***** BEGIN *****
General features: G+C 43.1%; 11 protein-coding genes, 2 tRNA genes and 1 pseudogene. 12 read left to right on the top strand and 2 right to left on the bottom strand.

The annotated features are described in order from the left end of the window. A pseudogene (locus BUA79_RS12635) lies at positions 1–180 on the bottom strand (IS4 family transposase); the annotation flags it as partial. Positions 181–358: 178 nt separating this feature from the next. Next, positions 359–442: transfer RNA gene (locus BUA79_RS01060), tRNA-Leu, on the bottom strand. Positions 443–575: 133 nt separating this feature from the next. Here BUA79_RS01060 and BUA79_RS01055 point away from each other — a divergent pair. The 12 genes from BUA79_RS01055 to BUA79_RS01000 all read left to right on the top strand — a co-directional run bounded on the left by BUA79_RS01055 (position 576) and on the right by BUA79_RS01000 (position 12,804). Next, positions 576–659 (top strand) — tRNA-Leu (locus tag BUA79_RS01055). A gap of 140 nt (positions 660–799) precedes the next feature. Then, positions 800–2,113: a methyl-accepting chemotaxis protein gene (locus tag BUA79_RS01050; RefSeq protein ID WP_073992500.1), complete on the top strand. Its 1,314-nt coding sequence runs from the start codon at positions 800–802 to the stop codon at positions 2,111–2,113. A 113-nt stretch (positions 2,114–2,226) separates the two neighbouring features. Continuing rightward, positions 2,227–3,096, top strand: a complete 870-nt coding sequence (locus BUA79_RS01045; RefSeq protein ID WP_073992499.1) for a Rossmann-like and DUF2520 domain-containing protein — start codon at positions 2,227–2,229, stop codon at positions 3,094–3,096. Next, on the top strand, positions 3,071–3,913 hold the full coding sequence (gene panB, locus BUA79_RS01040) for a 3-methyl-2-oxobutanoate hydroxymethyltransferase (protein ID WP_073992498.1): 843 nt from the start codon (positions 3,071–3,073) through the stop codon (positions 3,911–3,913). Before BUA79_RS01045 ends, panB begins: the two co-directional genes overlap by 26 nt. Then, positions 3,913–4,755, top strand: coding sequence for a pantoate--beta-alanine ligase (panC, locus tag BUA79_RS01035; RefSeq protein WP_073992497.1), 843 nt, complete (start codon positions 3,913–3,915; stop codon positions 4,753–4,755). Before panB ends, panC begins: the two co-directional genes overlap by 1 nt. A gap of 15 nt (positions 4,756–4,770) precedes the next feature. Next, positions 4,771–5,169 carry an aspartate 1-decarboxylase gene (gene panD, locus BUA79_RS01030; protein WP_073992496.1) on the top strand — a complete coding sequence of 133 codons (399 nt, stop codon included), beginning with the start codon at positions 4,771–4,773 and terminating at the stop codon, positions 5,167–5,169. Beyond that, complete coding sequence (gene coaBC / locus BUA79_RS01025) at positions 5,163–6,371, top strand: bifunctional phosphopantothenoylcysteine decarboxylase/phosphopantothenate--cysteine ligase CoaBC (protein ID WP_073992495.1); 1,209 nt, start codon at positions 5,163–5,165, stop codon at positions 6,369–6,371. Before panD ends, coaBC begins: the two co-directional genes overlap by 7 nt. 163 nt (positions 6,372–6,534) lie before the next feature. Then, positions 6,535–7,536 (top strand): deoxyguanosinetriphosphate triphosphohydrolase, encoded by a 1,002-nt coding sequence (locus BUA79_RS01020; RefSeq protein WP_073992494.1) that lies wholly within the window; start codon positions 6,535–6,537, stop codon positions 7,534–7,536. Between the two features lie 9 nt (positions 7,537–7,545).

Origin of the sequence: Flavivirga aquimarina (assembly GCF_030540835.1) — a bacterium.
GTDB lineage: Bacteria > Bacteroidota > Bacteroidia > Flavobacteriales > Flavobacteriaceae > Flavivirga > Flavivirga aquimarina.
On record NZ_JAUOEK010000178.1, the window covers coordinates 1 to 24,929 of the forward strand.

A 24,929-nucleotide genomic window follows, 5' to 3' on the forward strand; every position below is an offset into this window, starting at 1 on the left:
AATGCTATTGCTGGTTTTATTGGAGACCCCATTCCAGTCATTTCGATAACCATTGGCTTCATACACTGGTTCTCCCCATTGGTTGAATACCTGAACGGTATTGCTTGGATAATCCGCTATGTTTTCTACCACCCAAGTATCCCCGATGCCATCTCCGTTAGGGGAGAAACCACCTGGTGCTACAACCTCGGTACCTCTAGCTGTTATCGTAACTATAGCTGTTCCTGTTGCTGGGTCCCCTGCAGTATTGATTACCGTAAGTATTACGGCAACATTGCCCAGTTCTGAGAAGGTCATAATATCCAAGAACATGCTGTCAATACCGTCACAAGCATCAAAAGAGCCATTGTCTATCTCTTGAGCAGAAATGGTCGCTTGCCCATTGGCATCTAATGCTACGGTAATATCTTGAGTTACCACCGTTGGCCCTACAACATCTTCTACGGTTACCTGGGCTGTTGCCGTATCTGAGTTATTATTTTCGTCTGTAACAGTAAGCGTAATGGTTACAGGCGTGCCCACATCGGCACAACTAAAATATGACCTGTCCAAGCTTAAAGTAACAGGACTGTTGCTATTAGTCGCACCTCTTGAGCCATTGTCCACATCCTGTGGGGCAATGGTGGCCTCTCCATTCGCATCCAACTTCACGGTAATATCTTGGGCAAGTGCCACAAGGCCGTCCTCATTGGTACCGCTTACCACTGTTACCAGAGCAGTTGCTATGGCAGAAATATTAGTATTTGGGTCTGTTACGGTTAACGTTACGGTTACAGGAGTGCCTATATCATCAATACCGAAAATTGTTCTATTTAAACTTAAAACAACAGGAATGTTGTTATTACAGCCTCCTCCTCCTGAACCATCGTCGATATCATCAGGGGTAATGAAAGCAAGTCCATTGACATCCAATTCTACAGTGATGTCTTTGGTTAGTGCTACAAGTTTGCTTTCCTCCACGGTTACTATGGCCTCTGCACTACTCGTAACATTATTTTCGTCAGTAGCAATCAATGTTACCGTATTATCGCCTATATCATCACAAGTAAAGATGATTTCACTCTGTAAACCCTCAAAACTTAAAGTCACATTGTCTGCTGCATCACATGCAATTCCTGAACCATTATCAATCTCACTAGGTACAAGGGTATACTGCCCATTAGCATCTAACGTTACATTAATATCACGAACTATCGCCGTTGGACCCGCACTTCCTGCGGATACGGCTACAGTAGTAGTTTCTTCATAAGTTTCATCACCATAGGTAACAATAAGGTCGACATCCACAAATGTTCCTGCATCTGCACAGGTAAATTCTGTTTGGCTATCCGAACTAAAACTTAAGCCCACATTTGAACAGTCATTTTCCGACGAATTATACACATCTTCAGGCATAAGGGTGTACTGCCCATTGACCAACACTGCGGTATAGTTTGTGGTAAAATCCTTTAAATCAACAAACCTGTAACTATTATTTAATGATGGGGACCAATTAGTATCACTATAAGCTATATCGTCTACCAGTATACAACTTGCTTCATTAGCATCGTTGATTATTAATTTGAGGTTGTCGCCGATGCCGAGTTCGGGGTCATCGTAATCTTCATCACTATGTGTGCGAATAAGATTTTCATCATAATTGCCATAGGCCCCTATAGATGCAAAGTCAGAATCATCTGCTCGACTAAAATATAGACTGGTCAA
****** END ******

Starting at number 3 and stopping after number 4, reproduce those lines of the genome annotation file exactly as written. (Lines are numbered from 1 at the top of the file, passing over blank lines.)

Origin of the sequence: Flavivirga aquimarina (assembly GCF_030540835.1) — a bacterium.
GTDB lineage: Bacteria > Bacteroidota > Bacteroidia > Flavobacteriales > Flavobacteriaceae > Flavivirga > Flavivirga aquimarina.